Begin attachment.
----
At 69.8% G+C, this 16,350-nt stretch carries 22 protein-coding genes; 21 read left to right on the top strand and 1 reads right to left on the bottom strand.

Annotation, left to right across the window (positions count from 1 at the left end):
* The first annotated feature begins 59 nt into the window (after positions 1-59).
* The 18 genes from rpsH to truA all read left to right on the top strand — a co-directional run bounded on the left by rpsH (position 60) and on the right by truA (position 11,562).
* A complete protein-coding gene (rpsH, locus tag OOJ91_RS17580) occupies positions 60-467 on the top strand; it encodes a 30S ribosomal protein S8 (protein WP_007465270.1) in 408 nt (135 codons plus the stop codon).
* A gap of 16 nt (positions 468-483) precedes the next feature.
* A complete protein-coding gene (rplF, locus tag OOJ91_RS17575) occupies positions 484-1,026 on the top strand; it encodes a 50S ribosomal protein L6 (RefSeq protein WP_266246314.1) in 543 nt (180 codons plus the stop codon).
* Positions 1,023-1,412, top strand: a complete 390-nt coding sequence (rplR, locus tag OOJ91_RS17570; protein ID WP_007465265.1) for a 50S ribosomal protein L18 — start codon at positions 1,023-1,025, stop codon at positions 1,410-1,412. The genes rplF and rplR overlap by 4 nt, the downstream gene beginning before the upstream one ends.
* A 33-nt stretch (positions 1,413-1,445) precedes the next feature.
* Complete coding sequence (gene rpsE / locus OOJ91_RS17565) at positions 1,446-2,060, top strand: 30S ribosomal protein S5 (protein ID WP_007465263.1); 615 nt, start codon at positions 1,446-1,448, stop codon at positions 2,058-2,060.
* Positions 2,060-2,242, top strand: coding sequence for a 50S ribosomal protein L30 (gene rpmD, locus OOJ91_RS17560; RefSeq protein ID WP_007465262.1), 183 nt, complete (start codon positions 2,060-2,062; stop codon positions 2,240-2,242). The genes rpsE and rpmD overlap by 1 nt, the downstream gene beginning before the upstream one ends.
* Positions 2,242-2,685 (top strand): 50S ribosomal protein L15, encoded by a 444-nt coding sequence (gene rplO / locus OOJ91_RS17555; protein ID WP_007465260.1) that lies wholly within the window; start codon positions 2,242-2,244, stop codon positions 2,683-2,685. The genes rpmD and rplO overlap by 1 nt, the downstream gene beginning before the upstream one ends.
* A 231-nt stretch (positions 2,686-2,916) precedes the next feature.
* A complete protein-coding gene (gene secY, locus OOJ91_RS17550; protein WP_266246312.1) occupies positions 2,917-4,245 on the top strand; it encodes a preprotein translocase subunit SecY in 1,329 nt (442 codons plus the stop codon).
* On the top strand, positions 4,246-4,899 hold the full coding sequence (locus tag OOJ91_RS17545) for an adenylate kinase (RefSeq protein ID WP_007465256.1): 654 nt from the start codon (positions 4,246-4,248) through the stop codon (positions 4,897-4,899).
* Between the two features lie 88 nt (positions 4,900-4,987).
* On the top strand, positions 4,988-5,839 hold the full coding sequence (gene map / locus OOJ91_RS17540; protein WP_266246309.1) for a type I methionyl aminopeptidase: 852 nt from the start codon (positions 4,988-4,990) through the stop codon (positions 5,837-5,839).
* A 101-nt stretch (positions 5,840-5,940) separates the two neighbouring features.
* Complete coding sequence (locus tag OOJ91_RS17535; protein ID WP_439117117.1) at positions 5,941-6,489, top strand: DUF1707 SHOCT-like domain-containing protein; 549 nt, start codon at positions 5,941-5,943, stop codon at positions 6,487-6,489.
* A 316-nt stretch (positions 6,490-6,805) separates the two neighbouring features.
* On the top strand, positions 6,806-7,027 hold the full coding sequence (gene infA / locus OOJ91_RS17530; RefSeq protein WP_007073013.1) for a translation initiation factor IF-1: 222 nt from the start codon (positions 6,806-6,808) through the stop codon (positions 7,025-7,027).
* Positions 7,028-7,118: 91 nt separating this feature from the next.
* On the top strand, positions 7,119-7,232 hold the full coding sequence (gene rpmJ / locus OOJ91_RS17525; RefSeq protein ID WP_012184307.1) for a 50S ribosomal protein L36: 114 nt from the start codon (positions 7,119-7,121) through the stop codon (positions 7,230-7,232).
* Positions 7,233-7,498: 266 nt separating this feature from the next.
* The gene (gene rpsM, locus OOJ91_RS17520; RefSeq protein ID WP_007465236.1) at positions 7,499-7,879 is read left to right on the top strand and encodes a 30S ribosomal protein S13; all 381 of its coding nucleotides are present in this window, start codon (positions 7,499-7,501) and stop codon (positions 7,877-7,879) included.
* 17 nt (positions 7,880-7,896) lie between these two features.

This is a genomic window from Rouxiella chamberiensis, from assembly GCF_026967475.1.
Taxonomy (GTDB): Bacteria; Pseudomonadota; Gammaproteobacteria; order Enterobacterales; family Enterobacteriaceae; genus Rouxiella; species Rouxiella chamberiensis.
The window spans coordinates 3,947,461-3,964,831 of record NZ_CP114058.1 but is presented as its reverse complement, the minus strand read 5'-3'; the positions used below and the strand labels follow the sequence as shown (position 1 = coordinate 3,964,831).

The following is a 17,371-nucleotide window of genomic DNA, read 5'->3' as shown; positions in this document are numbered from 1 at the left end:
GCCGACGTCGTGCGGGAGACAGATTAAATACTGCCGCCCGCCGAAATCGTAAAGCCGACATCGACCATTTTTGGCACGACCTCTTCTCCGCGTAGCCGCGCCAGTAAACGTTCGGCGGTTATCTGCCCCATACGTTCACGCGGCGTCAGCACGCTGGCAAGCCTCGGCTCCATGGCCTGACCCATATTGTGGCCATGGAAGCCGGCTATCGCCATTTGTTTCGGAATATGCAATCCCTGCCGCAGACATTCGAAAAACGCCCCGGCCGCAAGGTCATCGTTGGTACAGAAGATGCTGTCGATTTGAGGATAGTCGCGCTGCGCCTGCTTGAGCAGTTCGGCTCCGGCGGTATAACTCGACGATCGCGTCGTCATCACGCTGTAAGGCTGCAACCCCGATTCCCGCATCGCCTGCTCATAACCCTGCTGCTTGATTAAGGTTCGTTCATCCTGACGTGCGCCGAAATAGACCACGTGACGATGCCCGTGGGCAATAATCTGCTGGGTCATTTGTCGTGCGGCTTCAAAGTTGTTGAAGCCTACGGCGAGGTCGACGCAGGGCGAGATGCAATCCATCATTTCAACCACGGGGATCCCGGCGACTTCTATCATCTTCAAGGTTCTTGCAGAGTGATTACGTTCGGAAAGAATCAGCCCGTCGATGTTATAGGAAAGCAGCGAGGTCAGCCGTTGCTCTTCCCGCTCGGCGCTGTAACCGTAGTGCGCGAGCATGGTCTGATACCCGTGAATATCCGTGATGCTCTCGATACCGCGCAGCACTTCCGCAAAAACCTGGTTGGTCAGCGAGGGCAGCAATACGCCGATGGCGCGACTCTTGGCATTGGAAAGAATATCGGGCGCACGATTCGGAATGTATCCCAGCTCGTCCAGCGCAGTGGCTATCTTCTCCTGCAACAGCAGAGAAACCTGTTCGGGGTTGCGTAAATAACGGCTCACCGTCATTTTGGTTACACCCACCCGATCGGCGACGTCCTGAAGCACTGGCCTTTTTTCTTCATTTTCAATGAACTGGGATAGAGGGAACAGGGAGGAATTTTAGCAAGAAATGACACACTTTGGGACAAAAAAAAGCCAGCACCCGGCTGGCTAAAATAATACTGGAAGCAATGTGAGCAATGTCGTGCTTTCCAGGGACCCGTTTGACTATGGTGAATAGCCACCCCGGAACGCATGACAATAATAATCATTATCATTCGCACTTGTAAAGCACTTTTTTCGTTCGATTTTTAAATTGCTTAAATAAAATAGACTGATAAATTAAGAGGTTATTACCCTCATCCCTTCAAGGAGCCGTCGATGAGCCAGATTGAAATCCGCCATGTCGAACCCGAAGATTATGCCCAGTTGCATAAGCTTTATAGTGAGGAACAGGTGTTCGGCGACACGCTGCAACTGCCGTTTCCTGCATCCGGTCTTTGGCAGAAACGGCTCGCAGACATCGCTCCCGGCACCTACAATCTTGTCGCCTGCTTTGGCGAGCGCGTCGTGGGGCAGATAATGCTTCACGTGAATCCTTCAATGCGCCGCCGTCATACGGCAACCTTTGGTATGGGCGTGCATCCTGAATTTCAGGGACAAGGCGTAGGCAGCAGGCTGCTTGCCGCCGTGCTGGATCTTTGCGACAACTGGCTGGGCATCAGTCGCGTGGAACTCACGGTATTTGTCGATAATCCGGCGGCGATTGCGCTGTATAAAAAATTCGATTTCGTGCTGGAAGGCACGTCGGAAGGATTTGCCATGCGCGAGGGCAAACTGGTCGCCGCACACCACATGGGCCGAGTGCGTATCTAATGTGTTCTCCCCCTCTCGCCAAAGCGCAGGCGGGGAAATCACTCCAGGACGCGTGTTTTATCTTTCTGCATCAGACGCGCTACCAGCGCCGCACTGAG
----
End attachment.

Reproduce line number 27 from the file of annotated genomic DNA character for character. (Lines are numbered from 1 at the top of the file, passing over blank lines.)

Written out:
This is a genomic window from Rouxiella chamberiensis, from assembly GCF_026967475.1.